|Model of the castle|
We took a bus across town and had to walk up the Royal Mile to reach the castle. We got to see some sights along the way to the front gate.
|Lucy is a big girl!|
|Street view of a church turned to a festival center|
|Lucy, Auntie Rosemary, Jacob and Mommy|
The gatehouse that lets people into the castle was built in 1888 and is flanked by statues of Robert the Bruce and William Wallace. We were excited to go in and see so many different things.
|Many defenders before the official opening time|
Almost immediately inside we came upon some of the guns on the Argyle Battery that protected the castle. Jacob was pretty excited about the guns.
|Jacob wanted to take one home!|
We did get accosted by a photographer who took our picture and gave us a number for buying pictures of ourselves on the way out. I'm happy to report that was the only Disneyesque part of being in the castle. We proceeded up the Lang Stairs to see St. Margaret's Chapel.
St. Margaret's Chapel was built in the 12th century by King David I as a private chapel dedicated to his mother, who died in the castle in 1093. It is small and charming and is the oldest building in Edinburgh.
|Jacob and Lucy in the chapel|
|awesome stained glass!|
|The beautiful altar|
Defending St. Margaret's Chapel is the famous medieval siege gun, Mons Meg. The gun was one of a pair of guns given to James II as a wedding gift. The gun weighs a ridiculous six tons and shoots gunstones weighing 330 lbs. It was used in wars with England for a while but eventually was used only as a saluting gun since it was so difficult to transport. In 1558 it fired a salute for Mary Queen of Scots' wedding. The gunstone was found almost 2 miles away. On 14 October 1681 it was fired for the last time when the barrel burst. The damage wasn't too bad and you can see some of the burst bands if you look closely (though not in my photos, sorry!).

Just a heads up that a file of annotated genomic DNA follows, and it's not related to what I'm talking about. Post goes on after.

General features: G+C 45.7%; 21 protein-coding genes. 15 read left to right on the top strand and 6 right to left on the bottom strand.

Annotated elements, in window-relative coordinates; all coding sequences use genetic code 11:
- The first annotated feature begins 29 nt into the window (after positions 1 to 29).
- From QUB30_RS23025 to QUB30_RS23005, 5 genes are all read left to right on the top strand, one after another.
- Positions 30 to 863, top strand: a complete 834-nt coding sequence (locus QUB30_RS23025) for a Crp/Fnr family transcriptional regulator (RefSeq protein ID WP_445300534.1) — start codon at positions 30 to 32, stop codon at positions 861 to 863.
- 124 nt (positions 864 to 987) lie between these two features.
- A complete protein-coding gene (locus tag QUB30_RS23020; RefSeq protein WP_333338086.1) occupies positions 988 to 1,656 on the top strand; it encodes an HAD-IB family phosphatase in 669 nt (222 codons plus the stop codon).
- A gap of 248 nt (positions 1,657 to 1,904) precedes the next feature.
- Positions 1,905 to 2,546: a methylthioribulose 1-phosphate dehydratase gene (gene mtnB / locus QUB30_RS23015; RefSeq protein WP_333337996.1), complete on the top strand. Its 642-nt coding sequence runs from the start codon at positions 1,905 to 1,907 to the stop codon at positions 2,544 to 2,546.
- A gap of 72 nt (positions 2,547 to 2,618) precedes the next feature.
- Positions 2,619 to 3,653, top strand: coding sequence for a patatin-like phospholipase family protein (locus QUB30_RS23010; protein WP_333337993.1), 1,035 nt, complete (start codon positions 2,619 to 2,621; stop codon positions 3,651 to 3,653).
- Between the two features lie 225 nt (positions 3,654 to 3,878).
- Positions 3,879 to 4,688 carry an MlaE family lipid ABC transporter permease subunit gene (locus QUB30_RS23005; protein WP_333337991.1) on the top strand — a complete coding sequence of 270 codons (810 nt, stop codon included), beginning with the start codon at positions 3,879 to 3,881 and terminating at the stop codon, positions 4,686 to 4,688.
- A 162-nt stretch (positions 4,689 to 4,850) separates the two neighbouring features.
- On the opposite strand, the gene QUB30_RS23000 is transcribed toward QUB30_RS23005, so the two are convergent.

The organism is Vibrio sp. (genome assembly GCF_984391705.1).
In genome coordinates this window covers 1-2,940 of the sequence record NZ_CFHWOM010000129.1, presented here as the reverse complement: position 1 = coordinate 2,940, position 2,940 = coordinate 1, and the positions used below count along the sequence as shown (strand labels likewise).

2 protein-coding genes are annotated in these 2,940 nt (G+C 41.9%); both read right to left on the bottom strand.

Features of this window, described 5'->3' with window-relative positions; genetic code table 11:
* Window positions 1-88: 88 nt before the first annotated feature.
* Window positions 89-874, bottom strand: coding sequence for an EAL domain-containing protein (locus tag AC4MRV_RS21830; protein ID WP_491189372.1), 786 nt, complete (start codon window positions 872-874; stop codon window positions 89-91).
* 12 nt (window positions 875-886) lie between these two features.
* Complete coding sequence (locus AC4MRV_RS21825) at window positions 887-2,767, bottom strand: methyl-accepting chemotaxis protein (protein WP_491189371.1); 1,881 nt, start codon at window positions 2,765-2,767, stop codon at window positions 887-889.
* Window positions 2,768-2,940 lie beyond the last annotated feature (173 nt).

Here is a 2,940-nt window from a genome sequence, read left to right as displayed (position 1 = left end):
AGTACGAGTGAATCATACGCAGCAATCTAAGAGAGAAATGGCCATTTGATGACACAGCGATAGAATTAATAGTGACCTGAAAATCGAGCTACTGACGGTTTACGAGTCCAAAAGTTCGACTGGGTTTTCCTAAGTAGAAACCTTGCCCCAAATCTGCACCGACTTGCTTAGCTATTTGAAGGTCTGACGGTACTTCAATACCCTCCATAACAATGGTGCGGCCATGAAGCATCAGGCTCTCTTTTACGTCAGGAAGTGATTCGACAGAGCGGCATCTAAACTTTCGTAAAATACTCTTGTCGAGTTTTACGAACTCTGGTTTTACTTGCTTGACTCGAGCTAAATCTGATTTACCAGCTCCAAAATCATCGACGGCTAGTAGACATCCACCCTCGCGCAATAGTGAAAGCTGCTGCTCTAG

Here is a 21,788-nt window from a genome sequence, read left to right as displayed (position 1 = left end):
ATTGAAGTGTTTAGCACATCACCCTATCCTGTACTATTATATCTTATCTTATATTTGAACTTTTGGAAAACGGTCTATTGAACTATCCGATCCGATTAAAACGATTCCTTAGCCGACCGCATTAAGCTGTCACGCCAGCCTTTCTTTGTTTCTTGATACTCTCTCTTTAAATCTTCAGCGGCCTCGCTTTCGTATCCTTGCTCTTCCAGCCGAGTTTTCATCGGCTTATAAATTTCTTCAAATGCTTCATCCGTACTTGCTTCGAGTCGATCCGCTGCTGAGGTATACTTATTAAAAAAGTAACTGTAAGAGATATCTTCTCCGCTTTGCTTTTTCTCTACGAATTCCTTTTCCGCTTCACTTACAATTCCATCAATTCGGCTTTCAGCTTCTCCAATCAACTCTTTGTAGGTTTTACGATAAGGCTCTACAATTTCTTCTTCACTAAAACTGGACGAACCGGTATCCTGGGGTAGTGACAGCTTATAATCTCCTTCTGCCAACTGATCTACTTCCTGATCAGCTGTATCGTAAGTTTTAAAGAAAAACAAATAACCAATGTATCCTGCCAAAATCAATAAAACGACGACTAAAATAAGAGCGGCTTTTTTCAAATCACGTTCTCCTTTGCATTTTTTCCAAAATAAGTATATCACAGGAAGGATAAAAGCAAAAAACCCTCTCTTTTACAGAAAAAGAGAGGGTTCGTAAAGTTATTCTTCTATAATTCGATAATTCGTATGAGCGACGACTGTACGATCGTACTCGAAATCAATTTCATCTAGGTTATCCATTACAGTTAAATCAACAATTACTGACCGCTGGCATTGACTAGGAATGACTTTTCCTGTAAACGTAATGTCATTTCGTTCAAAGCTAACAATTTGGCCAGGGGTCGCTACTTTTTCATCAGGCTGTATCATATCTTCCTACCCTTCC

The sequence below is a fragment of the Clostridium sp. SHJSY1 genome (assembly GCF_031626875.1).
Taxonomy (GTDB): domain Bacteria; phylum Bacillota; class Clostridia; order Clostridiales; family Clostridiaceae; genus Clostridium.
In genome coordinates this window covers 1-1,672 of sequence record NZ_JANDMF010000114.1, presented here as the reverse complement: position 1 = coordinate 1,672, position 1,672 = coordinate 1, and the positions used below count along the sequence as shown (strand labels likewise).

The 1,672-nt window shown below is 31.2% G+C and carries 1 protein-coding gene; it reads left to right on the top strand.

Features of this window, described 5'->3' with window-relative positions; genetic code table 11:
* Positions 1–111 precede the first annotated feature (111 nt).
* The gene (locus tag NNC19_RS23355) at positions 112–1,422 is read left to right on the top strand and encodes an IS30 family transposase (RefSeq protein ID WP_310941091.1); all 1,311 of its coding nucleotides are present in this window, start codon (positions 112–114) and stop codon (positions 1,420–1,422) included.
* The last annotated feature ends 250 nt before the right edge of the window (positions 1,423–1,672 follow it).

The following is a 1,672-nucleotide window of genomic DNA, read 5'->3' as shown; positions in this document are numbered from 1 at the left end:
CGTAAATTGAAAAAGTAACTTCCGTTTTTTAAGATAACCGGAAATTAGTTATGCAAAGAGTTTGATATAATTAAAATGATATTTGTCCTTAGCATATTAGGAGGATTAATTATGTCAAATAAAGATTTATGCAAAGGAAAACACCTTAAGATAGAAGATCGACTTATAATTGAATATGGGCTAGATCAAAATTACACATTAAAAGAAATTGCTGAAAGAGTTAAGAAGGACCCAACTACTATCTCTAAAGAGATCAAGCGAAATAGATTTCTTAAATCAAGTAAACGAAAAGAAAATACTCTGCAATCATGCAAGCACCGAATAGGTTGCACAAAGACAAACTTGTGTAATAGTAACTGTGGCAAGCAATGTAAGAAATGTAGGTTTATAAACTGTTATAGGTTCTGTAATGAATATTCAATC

|Jacob: Wait, can I take THIS one home?|
We also saw the Half-Moon Battery, where the guns for the Remembrance Day salute were stationed.
Below here is the ruins of David's Tower (named after the son of Robert the Bruce), which had some interesting cellars that we wandered through. Also, Jacob found the toilets there, which is always a highlight for him wherever he goes.
From here, we entered the Royal Palace where the Honours of Scotland are housed. The Honours are the crown, sceptre and sword of state for Scotland and are the oldest royal regalia in the UK. They were used for the coronation of Mary Queen of Scots and for many others. They were hidden from Cromwell and eventually locked away after the 1707 treaty uniting England and Scotland. In 1818 Walter Scott recovered them and they have been on display here for quite some time. Also, the Stone of Destiny is here, which had served as the seat for enthroning Scottish kings until Edward I removed it from Scone Abbey near Perth in 1296. It became a part of the Coronation Chair in Westminster Abbey for the English royalty. In 1996 it was returned to Scotland and will only ever leave if there is another coronation in Westminster. Unfortunately, no photography was allowed. Trust me, they were very impressive.
We also toured the Great Hall, which has very many displays of historical weapons. Why won't my wife let me decorate this way?
|This is tasteful for a home, right?|
|We might have difficulty collecting enough swords for a display like this.|
We went for a snack at the Red Coat Cafe. All the baked goods are made in the castle and the scones are quite good. While we were here, they fired the Remembrance Day cannons though we did not hear them. The castle is quite big and we didn't see many things, like the Scottish National War Memorial or the Prisons of War exhibit. The children's energy was flagging, so we headed back down the pathways and through the portcullis to find our bus and some lunch before nap time struck again.
|No one had the energy to pose, so here are some strangers at the Portcullis Gate|
The end of our Edinburgh trip was soon. More in a future post!